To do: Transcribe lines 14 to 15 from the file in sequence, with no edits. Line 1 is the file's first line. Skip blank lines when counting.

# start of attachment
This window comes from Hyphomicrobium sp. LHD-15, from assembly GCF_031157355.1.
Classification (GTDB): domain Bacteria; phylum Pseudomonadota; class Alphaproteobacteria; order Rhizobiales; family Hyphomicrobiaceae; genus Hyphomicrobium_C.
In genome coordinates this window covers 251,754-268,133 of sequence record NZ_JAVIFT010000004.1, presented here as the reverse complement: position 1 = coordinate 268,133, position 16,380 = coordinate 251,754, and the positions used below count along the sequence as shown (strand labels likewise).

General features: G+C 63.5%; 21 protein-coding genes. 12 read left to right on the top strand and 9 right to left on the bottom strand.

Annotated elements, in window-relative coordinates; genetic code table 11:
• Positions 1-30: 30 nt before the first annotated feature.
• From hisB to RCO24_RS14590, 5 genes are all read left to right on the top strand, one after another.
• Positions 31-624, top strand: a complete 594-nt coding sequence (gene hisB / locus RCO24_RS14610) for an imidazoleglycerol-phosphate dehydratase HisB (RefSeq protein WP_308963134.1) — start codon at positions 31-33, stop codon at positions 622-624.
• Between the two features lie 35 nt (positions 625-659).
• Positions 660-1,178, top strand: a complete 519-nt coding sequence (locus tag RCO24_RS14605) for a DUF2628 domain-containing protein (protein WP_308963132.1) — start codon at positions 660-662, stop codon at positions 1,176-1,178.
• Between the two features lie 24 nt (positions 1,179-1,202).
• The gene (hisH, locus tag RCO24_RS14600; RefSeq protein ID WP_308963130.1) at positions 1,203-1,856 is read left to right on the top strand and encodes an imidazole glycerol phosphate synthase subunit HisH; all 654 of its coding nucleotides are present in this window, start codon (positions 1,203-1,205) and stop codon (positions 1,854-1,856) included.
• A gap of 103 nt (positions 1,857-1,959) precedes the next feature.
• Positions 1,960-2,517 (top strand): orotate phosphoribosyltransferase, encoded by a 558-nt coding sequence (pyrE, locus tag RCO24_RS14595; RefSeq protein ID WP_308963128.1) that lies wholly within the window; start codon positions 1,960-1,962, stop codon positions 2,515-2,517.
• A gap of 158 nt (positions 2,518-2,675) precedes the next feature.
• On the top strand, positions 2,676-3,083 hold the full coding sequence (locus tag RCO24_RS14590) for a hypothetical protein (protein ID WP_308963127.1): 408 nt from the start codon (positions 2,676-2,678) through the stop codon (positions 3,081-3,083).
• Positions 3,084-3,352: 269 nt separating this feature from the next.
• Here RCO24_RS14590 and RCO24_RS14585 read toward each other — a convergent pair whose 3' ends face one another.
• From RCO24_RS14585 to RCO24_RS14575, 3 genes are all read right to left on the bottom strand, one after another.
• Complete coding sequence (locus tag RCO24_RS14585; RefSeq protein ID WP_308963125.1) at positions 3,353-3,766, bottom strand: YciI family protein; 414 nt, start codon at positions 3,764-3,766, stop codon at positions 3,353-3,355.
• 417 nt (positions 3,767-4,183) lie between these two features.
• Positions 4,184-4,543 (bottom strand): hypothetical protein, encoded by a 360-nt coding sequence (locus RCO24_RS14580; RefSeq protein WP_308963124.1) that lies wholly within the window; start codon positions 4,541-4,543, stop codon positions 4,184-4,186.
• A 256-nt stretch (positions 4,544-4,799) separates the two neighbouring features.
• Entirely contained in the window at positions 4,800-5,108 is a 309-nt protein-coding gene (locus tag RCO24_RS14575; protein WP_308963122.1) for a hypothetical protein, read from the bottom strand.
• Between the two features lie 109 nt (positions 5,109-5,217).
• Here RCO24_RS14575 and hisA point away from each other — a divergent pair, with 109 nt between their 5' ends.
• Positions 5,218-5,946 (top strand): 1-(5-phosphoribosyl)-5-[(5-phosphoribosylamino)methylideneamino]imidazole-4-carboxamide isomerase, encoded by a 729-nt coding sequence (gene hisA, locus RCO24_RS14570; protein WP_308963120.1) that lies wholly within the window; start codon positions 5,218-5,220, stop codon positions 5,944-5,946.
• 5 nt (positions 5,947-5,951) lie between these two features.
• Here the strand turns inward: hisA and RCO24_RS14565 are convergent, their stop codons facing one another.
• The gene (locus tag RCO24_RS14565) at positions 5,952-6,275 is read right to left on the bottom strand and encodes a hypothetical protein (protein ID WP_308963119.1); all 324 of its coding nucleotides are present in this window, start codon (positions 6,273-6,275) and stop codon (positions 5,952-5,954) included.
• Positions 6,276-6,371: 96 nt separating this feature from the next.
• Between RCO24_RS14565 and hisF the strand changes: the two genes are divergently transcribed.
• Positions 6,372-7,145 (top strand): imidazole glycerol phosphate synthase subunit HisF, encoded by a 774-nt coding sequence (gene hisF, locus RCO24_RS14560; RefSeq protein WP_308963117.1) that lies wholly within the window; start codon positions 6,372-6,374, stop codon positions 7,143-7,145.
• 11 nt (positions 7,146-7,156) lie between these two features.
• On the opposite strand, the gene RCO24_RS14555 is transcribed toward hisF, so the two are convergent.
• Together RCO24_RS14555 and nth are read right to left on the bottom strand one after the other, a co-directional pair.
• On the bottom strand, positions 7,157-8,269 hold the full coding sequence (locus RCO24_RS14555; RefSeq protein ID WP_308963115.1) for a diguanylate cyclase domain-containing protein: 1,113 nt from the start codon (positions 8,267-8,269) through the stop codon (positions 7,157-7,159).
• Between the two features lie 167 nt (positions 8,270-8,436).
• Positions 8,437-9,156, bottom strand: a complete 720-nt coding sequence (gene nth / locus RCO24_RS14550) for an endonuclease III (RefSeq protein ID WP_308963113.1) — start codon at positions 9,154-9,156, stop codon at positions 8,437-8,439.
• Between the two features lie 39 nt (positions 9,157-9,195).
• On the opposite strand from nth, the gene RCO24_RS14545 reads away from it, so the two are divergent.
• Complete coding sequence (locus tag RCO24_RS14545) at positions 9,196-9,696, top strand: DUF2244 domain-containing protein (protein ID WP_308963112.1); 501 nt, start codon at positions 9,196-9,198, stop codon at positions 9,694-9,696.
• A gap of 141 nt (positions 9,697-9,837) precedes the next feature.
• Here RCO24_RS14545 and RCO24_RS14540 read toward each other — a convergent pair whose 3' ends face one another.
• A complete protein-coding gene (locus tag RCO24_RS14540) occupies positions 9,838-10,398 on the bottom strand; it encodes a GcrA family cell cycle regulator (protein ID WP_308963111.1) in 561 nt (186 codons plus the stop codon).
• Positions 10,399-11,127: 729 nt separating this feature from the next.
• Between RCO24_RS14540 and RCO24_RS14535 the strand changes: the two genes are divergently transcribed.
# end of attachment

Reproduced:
• Positions 1,960-2,517 (top strand): orotate phosphoribosyltransferase, encoded by a 558-nt coding sequence (pyrE, locus tag RCO24_RS14595; RefSeq protein ID WP_308963128.1) that lies wholly within the window; start codon positions 1,960-1,962, stop codon positions 2,515-2,517.
• A gap of 158 nt (positions 2,518-2,675) precedes the next feature.